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MONTREAL — Dorel Industries Inc. says it will continue to pursue its business strategy going forward after terminating an agreement to go private after discussions with shareholders.

« Moving ahead. Business as usual, » a spokesman for the company said in an email on Monday.

A group led by Cerberus Capital Management had previously agreed to buy outstanding shares of Dorel for $16 apiece, except for shares owned by the family that controls the company’s multiple-voting shares.

But Dorel chief executive Martin Schwartz said the Montreal-based maker of car seats, strollers, bicycles and home furniture pulled the plug on a deal on the eve of Tuesday’s special meeting after reviewing votes from shareholders.

“Independent shareholders have clearly expressed their confidence in Dorel’s future and the greater potential for Dorel as a public entity, » he said in a news release.

Dorel’s board of directors, with Martin Schwartz, Alan Schwartz, Jeffrey Schwartz and Jeff Segel recused, unanimously approved the deal’s termination upon the recommendation of a special committee.

The transaction required approval by two-thirds of the votes cast, and more than 50 per cent of the votes cast by non-family shareholders.

Schwartz said enhancing shareholder value remains a top priority while it stays focused on growing its brands, which include Schwinn and Mongoose bikes, Safety 1st-brand car seats and DHP Furniture.

Dorel said the move to end the go-private deal was mutual, despite the funds’ increased purchase price offer earlier this year.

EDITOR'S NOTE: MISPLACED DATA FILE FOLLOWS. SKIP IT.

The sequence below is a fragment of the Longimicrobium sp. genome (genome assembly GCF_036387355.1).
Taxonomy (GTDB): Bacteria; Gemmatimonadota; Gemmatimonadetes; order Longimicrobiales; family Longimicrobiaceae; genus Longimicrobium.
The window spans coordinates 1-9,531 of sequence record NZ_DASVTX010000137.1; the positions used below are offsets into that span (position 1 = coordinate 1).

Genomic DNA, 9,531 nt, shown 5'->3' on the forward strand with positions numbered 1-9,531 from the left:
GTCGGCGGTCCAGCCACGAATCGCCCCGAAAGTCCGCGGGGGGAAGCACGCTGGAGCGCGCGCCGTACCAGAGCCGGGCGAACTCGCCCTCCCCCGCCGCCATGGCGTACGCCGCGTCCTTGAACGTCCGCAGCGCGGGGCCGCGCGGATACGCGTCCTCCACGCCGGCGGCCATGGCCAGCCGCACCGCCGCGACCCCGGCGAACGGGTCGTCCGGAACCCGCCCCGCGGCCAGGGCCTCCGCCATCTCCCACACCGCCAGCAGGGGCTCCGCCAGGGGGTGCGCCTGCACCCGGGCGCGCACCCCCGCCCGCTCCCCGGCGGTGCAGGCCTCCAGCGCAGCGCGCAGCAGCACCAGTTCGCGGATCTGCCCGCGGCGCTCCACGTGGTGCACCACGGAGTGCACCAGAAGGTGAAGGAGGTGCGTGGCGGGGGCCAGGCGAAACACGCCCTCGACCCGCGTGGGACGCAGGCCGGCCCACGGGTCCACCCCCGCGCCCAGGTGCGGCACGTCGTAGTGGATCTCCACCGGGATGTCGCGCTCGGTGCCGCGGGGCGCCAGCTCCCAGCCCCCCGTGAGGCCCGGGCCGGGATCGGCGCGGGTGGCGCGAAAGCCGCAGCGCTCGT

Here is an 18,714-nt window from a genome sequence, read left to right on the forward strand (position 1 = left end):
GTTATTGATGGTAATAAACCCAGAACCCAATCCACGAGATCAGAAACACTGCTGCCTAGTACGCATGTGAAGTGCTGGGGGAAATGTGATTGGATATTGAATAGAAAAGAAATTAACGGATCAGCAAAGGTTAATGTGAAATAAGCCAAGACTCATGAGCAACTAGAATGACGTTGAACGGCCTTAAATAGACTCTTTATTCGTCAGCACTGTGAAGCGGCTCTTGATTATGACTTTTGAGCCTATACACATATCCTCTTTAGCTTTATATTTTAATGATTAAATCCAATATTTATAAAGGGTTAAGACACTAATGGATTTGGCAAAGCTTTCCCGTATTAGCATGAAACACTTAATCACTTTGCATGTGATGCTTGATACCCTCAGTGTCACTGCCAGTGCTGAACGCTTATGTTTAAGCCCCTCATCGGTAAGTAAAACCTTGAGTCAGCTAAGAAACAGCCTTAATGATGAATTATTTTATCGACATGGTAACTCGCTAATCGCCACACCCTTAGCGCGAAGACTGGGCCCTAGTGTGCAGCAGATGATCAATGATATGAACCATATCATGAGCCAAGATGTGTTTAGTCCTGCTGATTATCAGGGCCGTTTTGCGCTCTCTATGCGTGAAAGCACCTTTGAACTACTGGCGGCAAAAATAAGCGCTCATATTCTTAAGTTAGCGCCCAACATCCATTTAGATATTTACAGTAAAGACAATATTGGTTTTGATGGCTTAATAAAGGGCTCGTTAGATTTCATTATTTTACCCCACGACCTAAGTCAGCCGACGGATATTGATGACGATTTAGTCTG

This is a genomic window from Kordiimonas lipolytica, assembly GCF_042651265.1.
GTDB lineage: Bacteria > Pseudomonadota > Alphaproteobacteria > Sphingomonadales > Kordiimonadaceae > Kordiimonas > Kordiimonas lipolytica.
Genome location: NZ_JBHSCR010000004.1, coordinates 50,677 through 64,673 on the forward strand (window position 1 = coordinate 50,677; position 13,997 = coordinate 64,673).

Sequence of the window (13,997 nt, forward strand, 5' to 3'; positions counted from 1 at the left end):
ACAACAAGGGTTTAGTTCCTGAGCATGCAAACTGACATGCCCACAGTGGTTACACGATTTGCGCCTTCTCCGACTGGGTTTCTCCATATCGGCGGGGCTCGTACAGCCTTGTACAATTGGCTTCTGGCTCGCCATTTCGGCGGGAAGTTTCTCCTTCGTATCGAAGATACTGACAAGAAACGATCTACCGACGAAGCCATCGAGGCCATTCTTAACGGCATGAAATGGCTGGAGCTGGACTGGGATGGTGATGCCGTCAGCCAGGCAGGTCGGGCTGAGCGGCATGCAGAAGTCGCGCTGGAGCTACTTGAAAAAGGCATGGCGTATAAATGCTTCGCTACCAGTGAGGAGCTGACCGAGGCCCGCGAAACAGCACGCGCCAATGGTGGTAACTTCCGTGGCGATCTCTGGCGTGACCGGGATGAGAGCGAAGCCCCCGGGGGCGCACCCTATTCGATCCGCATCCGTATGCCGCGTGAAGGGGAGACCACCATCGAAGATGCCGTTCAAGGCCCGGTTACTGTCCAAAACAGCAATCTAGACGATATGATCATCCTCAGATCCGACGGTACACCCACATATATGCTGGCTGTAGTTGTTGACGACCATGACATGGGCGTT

It said there is no break fee applicable in this case.

Montreal-based investment firm Letko, Brosseau & Associates Inc. and San Diego’s Brandes Investment Partners LP, which together control more than 19 per cent of Dorel’s outstanding class B subordinate shares voiced their opposition to the amended offer, which was increased from the initial Nov. 2 offer of $14.50 per share.

« We believe that several minority shareholders shared our opinion, » said Letko vice-president Stephane Lebrun, during a phone interview.

« We are confident of the long-term potential of the company and we have confidence in the managers in place.”

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Anglais

Pandemic funds helping Montreal businesses build for a better tomorrow

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Many entrepreneurs have had to tap into government loans during the pandemic, at first just to survive, but now some are using the money to better prepare their businesses for the post-COVID future.

One of those businesses is Del Friscos, a popular family restaurant in Dollard-des-Ormeaux that, like many Montreal-area restaurants, has had to adapt from a sit-down establishment to one that takes orders online for takeout or delivery.

“It was hard going from totally in-house seating,” said Del Friscos co-owner Terry Konstas. “We didn’t have an in-house delivery system, which we quickly added. There were so many of our employees that were laid off that wanted to work so we adapted to a delivery system and added platforms like Uber and DoorDash.”